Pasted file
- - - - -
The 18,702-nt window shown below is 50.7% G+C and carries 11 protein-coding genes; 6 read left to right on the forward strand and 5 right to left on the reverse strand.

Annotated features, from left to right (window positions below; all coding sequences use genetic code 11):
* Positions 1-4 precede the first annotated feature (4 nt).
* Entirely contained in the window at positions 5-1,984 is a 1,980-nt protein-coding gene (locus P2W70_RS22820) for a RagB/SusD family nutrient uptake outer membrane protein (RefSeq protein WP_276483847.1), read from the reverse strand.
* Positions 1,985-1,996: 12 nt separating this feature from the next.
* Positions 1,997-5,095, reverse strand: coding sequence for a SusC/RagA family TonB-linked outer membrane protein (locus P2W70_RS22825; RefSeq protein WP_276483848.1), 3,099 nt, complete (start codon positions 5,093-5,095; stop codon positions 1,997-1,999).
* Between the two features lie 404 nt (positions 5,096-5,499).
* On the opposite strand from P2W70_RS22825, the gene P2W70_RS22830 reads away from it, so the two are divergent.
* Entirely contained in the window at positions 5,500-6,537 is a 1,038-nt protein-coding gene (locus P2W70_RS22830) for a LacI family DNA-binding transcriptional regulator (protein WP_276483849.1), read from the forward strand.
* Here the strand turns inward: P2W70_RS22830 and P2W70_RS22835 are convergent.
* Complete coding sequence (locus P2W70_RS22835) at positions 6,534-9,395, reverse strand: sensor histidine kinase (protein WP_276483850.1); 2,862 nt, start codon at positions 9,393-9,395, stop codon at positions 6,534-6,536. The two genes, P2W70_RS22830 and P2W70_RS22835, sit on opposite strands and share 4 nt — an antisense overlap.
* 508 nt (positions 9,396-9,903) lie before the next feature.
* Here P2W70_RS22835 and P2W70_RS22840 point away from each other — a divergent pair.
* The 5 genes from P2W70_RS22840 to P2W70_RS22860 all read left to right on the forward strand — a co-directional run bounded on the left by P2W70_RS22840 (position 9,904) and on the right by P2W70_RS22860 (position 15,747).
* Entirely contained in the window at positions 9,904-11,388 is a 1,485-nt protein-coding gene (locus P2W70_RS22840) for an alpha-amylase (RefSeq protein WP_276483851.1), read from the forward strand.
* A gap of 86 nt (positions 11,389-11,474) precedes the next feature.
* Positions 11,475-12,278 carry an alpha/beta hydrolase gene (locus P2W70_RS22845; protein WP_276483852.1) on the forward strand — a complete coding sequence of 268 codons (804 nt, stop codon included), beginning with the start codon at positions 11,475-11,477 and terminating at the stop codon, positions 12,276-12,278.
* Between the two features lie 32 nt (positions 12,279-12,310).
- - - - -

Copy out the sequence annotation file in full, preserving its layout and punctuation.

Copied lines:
The 18,702-nt window shown below is 50.7% G+C and carries 11 protein-coding genes; 6 read left to right on the forward strand and 5 right to left on the reverse strand.

Annotated features, from left to right (window positions below; all coding sequences use genetic code 11):
* Positions 1-4 precede the first annotated feature (4 nt).
* Entirely contained in the window at positions 5-1,984 is a 1,980-nt protein-coding gene (locus P2W70_RS22820) for a RagB/SusD family nutrient uptake outer membrane protein (RefSeq protein WP_276483847.1), read from the reverse strand.
* Positions 1,985-1,996: 12 nt separating this feature from the next.
* Positions 1,997-5,095, reverse strand: coding sequence for a SusC/RagA family TonB-linked outer membrane protein (locus P2W70_RS22825; RefSeq protein WP_276483848.1), 3,099 nt, complete (start codon positions 5,093-5,095; stop codon positions 1,997-1,999).
* Between the two features lie 404 nt (positions 5,096-5,499).
* On the opposite strand from P2W70_RS22825, the gene P2W70_RS22830 reads away from it, so the two are divergent.
* Entirely contained in the window at positions 5,500-6,537 is a 1,038-nt protein-coding gene (locus P2W70_RS22830) for a LacI family DNA-binding transcriptional regulator (protein WP_276483849.1), read from the forward strand.
* Here the strand turns inward: P2W70_RS22830 and P2W70_RS22835 are convergent.
* Complete coding sequence (locus P2W70_RS22835) at positions 6,534-9,395, reverse strand: sensor histidine kinase (protein WP_276483850.1); 2,862 nt, start codon at positions 9,393-9,395, stop codon at positions 6,534-6,536. The two genes, P2W70_RS22830 and P2W70_RS22835, sit on opposite strands and share 4 nt — an antisense overlap.
* 508 nt (positions 9,396-9,903) lie before the next feature.
* Here P2W70_RS22835 and P2W70_RS22840 point away from each other — a divergent pair.
* The 5 genes from P2W70_RS22840 to P2W70_RS22860 all read left to right on the forward strand — a co-directional run bounded on the left by P2W70_RS22840 (position 9,904) and on the right by P2W70_RS22860 (position 15,747).
* Entirely contained in the window at positions 9,904-11,388 is a 1,485-nt protein-coding gene (locus P2W70_RS22840) for an alpha-amylase (RefSeq protein WP_276483851.1), read from the forward strand.
* A gap of 86 nt (positions 11,389-11,474) precedes the next feature.
* Positions 11,475-12,278 carry an alpha/beta hydrolase gene (locus P2W70_RS22845; protein WP_276483852.1) on the forward strand — a complete coding sequence of 268 codons (804 nt, stop codon included), beginning with the start codon at positions 11,475-11,477 and terminating at the stop codon, positions 12,276-12,278.
* Between the two features lie 32 nt (positions 12,279-12,310).